False Equivalence and the Filibuster: Now It's the Democrats' Turn

Since 2007, Senate Democrats have ground and gritted their teeth as Sen. Mitch McConnell's Republican minority has routinized the filibuster-threat to block just about any nomination or proposal. What have the Dems learned from the process? Unfortunately, when they're back in the minority, they're likely to use the weapon that has been used against them with unprecedented frequency. This will be better for them, worse for the country as a whole.

How will it look when they do so? We got a taste last week, with the "defeat" of the Keystone pipeline proposal. Consider this (representative) headline from The Hill:


By now it's hardly sporting even to ask how many votes were on the "reject" side. It's not 56, as an innocent reader of the headline might assume, but 42, all from the Democratic caucus. This article was one of countless reports of the Keystone issue that off-handedly asserted it takes 60 votes to "pass" a measure in the Senate. For instance, the New York Times*, with emphasis added:

The votes on the measures - which were attached to a large transportation bill and required 60 votes for passage - came after President Obama personally lobbied several Democrats to vote against one of the measures, White House officials said.

Why do I belabor the point that, instead of writing "and required 60 votes for passage," such stories should instead say "and required 60 votes to break a filibuster" or "required 60 votes to bring the measure to the floor"? Because the over-use of the filibuster threat these past five years amounts to a de facto Constitutional amendment, which the mainstream media are ratifying through matter-of-fact mention that the Senate "requires" or "was designed for" 60-vote "supermajorities" to get anything done.

As explained at length elsewhere, the Senate is non-representative enough as it is, without the imposed need for supermajority margins day in and day out. People as practical-minded as The Founding Fathers would never have agreed to a system in which small-population and large-population states alike have the same two votes, and also a small minority of those votes can block the majority from doing its business. In principle, a blocking minority of 41 Senators could come from states comprising less than 14 percent of the US population. You can't do public business this way -- the proof, again, is that the Founders' scheme of checks and balances intended the Senate to be a simple-majority body, with a few narrow exceptions.

The Democrats have seen how this approach works, and they'll naturally do they same thing when forced to. That's bad, but at least we can call what's happening by its real name. And this is a reminder that applies, once again, within the Atlantic's own family. A guest post by Avik Roy includes this aside: "Our story begins in the fall of 2009, when Sen. Harry Reid (D., Nev.) was trying to cobble together the necessary 60 votes to pass the Affordable Care Act."

Unt-uh!, Atlantic web editors and contributors. Harry Reid was trying to cobble together the 60 votes necessary to break a filibuster -- so that they he could pull together the 51 votes necessary to pass the Affordable Care Act. That's all on this theme for now. Next up: why war with Iran is not likely to occur.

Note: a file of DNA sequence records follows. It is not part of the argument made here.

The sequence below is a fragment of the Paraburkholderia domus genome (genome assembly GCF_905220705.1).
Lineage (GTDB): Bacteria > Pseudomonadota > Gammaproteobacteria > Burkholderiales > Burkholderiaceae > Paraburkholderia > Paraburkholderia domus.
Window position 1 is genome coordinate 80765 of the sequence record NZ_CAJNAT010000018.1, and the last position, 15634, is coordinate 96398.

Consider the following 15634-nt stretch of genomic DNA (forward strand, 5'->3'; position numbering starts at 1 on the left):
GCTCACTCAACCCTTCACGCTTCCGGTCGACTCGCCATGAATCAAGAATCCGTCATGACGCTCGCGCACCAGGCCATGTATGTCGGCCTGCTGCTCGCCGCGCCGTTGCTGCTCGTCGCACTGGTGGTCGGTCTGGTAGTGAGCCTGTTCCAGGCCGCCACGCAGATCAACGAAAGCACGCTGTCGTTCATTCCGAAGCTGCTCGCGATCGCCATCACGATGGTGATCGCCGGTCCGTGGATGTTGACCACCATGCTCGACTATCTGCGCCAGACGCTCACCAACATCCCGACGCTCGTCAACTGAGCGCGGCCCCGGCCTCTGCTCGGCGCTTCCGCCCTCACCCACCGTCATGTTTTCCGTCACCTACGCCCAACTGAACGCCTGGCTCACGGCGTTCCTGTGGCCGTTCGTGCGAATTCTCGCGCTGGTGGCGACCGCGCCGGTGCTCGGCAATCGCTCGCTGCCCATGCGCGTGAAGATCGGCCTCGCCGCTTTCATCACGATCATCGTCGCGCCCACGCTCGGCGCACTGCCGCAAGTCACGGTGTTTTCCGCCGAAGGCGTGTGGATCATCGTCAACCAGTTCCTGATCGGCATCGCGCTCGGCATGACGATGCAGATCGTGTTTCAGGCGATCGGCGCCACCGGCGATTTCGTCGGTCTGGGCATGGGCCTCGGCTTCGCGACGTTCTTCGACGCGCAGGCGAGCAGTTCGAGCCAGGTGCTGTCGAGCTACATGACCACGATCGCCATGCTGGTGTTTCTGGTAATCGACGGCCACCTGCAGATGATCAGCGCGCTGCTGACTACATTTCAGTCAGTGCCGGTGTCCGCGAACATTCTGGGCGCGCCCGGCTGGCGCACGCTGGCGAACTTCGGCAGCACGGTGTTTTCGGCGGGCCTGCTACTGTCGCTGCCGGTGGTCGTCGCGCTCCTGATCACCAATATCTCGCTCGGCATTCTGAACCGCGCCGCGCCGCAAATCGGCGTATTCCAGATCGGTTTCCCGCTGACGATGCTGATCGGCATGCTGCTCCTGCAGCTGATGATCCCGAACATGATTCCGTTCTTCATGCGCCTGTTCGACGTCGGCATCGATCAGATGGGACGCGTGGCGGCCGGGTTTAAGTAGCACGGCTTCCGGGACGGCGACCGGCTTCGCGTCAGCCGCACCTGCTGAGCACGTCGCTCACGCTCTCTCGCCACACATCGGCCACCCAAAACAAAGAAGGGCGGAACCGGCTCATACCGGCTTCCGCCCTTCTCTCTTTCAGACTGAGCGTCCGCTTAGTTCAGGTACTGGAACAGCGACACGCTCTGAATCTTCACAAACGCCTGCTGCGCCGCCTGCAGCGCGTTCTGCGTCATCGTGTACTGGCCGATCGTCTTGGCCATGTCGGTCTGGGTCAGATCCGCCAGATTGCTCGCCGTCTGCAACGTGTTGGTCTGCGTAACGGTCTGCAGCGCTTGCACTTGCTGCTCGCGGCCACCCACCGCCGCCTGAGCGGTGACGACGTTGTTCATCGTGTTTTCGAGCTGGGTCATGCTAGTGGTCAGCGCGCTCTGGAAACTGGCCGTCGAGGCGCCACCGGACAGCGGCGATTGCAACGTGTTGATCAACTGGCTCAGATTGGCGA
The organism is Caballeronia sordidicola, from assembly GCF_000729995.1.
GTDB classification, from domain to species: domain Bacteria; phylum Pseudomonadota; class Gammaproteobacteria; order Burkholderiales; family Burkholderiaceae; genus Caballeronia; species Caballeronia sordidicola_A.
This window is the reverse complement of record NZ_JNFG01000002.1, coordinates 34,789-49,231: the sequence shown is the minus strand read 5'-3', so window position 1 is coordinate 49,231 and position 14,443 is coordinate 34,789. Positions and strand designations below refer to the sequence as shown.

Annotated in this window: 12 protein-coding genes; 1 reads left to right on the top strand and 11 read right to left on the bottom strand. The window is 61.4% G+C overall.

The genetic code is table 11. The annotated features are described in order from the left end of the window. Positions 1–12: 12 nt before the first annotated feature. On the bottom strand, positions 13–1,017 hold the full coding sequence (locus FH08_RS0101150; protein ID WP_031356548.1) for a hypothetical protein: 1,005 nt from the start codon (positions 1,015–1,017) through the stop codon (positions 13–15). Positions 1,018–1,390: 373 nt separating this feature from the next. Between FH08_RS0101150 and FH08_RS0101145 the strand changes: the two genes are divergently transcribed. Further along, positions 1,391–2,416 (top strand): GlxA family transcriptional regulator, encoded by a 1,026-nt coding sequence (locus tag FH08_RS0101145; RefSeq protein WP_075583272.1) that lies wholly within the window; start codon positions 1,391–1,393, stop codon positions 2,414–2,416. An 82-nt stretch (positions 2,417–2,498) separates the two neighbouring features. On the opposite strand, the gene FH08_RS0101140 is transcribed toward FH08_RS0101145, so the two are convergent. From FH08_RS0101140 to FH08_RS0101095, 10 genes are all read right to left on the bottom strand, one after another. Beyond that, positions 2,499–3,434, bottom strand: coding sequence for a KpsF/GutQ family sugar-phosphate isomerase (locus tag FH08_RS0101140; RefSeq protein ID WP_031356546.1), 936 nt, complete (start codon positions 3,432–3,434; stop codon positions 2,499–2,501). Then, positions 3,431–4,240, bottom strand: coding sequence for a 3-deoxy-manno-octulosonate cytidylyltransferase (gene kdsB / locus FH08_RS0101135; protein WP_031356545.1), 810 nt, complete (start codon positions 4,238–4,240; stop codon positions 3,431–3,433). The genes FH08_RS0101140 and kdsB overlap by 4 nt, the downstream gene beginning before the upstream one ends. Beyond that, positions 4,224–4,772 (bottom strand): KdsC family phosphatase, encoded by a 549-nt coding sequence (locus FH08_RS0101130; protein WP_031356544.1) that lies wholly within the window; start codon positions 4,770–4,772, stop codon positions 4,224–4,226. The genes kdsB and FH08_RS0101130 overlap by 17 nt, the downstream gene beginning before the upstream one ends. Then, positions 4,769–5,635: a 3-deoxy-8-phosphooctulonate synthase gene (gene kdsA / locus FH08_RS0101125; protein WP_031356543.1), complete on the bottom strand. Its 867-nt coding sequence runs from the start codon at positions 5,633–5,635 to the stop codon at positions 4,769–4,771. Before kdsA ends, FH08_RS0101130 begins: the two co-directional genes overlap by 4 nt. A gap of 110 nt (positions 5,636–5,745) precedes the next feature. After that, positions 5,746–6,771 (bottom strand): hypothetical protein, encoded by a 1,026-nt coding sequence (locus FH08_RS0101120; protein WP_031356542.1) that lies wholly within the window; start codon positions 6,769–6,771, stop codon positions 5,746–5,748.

* Another NYT item, from the admirable dot-earth site, had a mild variation:

Certain political realities in Washington, particularly the need for 60 votes in the Senate to move significant legislation, are a daunting roadblock to just about any push for change.
"Move" is a modest improvement over "pass" or "enact." But why can't we just say "need for 60 votes in the Senate to break a filibuster"? If it adds too many words, I can find offsetting cuts.
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James Fallows is a national correspondent for The Atlantic and has written for the magazine since the late 1970s. He has reported extensively from outside the United States and once worked as President Carter's chief speechwriter. His latest book is China Airborne. More

James Fallows is based in Washington as a national correspondent for The Atlantic. He has worked for the magazine for nearly 30 years and in that time has also lived in Seattle, Berkeley, Austin, Tokyo, Kuala Lumpur, Shanghai, and Beijing. He was raised in Redlands, California, received his undergraduate degree in American history and literature from Harvard, and received a graduate degree in economics from Oxford as a Rhodes scholar. In addition to working for The Atlantic, he has spent two years as chief White House speechwriter for Jimmy Carter, two years as the editor of US News & World Report, and six months as a program designer at Microsoft. He is an instrument-rated private pilot. He is also now the chair in U.S. media at the U.S. Studies Centre at the University of Sydney, in Australia.

Fallows has been a finalist for the National Magazine Award five times and has won once; he has also won the American Book Award for nonfiction and a N.Y. Emmy award for the documentary series Doing Business in China. He was the founding chairman of the New America Foundation. His recent books Blind Into Baghdad (2006) and Postcards From Tomorrow Square (2009) are based on his writings for The Atlantic. His latest book is China Airborne. He is married to Deborah Fallows, author of the recent book Dreaming in Chinese. They have two married sons.

Fallows welcomes and frequently quotes from reader mail sent via the "Email" button below. Unless you specify otherwise, we consider any incoming mail available for possible quotation -- but not with the sender's real name unless you explicitly state that it may be used. If you are wondering why Fallows does not use a "Comments" field below his posts, please see previous explanations here and here.


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